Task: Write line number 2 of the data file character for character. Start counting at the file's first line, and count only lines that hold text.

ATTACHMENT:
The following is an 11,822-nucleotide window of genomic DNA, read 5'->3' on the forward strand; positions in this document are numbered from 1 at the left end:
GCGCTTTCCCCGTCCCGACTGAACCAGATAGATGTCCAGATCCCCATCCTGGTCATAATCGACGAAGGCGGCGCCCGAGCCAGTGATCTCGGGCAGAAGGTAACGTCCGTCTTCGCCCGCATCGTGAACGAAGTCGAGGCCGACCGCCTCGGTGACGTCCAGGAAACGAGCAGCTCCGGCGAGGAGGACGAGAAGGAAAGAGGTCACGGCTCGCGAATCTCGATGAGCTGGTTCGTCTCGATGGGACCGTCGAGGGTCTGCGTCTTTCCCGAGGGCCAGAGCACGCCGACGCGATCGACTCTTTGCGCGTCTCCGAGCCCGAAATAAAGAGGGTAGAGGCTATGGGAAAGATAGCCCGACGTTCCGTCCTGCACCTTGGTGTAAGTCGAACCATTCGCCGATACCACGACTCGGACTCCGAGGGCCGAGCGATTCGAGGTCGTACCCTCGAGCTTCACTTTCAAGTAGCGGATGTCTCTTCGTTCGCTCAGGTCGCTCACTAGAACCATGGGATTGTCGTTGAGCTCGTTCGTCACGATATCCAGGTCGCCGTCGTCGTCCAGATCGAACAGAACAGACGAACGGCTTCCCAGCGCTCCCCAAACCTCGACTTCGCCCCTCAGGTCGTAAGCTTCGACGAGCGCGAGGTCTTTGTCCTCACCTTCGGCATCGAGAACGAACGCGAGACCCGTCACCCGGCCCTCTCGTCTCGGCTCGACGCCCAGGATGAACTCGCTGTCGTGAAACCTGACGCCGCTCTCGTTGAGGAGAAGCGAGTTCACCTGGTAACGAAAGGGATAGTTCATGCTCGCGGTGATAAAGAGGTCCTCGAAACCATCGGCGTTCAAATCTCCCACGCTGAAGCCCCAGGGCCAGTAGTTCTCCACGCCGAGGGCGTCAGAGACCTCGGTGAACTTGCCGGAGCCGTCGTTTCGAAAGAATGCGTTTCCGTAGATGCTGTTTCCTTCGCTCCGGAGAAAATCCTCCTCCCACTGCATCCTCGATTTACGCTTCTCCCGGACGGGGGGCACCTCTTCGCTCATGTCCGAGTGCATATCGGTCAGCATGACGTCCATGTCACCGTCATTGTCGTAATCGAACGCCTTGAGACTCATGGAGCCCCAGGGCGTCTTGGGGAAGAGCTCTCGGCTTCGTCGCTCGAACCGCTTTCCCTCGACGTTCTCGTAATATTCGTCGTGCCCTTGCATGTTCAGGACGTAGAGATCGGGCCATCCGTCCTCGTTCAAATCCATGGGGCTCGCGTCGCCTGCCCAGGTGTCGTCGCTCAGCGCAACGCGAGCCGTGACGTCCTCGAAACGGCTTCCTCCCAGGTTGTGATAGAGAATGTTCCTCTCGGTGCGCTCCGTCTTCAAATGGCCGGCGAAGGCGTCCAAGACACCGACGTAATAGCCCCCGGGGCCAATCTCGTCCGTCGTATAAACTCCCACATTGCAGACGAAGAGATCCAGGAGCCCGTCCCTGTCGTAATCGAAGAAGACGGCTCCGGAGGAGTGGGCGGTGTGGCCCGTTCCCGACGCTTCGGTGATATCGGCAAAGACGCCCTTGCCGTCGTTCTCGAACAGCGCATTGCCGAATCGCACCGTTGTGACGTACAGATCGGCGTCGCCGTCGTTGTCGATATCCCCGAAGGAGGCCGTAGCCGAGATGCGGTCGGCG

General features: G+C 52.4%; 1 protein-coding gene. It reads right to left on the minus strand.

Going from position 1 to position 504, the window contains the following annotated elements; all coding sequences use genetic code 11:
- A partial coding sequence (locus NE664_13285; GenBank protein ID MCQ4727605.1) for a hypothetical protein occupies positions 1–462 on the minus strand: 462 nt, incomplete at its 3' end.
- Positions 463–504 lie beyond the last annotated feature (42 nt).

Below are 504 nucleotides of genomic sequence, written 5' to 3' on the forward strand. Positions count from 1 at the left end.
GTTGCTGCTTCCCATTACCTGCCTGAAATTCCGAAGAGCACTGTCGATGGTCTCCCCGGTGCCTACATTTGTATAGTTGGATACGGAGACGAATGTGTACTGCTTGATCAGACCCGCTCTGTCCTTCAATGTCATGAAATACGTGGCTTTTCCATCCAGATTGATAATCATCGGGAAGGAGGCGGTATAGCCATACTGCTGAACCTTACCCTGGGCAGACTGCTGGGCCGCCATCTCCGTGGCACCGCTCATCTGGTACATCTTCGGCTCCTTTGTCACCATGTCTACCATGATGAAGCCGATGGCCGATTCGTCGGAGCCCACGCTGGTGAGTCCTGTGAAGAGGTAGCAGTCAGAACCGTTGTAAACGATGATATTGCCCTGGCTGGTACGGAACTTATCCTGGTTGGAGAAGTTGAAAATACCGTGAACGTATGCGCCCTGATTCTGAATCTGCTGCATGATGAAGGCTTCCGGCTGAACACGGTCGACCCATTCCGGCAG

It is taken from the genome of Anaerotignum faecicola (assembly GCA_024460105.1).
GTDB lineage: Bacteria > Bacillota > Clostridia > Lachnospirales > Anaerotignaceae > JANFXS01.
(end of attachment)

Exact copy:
GCGCTTTCCCCGTCCCGACTGAACCAGATAGATGTCCAGATCCCCATCCTGGTCATAATCGACGAAGGCGGCGCCCGAGCCAGTGATCTCGGGCAGAAGGTAACGTCCGTCTTCGCCCGCATCGTGAACGAAGTCGAGGCCGACCGCCTCGGTGACGTCCAGGAAACGAGCAGCTCCGGCGAGGAGGACGAGAAGGAAAGAGGTCACGGCTCGCGAATCTCGATGAGCTGGTTCGTCTCGATGGGACCGTCGAGGGTCTGCGTCTTTCCCGAGGGCCAGAGCACGCCGACGCGATCGACTCTTTGCGCGTCTCCGAGCCCGAAATAAAGAGGGTAGAGGCTATGGGAAAGATAGCCCGACGTTCCGTCCTGCACCTTGGTGTAAGTCGAACCATTCGCCGATACCACGACTCGGACTCCGAGGGCCGAGCGATTCGAGGTCGTACCCTCGAGCTTCACTTTCAAGTAGCGGATGTCTCTTCGTTCGCTCAGGTCGCTCACTAGAACCATGGGATTGTCGTTGAGCTCGTTCGTCACGATATCCAGGTCGCCGTCGTCGTCCAGATCGAACAGAACAGACGAACGGCTTCCCAGCGCTCCCCAAACCTCGACTTCGCCCCTCAGGTCGTAAGCTTCGACGAGCGCGAGGTCTTTGTCCTCACCTTCGGCATCGAGAACGAACGCGAGACCCGTCACCCGGCCCTCTCGTCTCGGCTCGACGCCCAGGATGAACTCGCTGTCGTGAAACCTGACGCCGCTCTCGTTGAGGAGAAGCGAGTTCACCTGGTAACGAAAGGGATAGTTCATGCTCGCGGTGATAAAGAGGTCCTCGAAACCATCGGCGTTCAAATCTCCCACGCTGAAGCCCCAGGGCCAGTAGTTCTCCACGCCGAGGGCGTCAGAGACCTCGGTGAACTTGCCGGAGCCGTCGTTTCGAAAGAATGCGTTTCCGTAGATGCTGTTTCCTTCGCTCCGGAGAAAATCCTCCTCCCACTGCATCCTCGATTTACGCTTCTCCCGGACGGGGGGCACCTCTTCGCTCATGTCCGAGTGCATATCGGTCAGCATGACGTCCATGTCACCGTCATTGTCGTAATCGAACGCCTTGAGACTCATGGAGCCCCAGGGCGTCTTGGGGAAGAGCTCTCGGCTTCGTCGCTCGAACCGCTTTCCCTCGACGTTCTCGTAATATTCGTCGTGCCCTTGCATGTTCAGGACGTAGAGATCGGGCCATCCGTCCTCGTTCAAATCCATGGGGCTCGCGTCGCCTGCCCAGGTGTCGTCGCTCAGCGCAACGCGAGCCGTGACGTCCTCGAAACGGCTTCCTCCCAGGTTGTGATAGAGAATGTTCCTCTCGGTGCGCTCCGTCTTCAAATGGCCGGCGAAGGCGTCCAAGACACCGACGTAATAGCCCCCGGGGCCAATCTCGTCCGTCGTATAAACTCCCACATTGCAGACGAAGAGATCCAGGAGCCCGTCCCTGTCGTAATCGAAGAAGACGGCTCCGGAGGAGTGGGCGGTGTGGCCCGTTCCCGACGCTTCGGTGATATCGGCAAAGACGCCCTTGCCGTCGTTCTCGAACAGCGCATTGCCGAATCGCACCGTTGTGACGTACAGATCGGCGTCGCCGTCGTTGTCGATATCCCCGAAGGAGGCCGTAGCCGAGATGCGGTCGGCG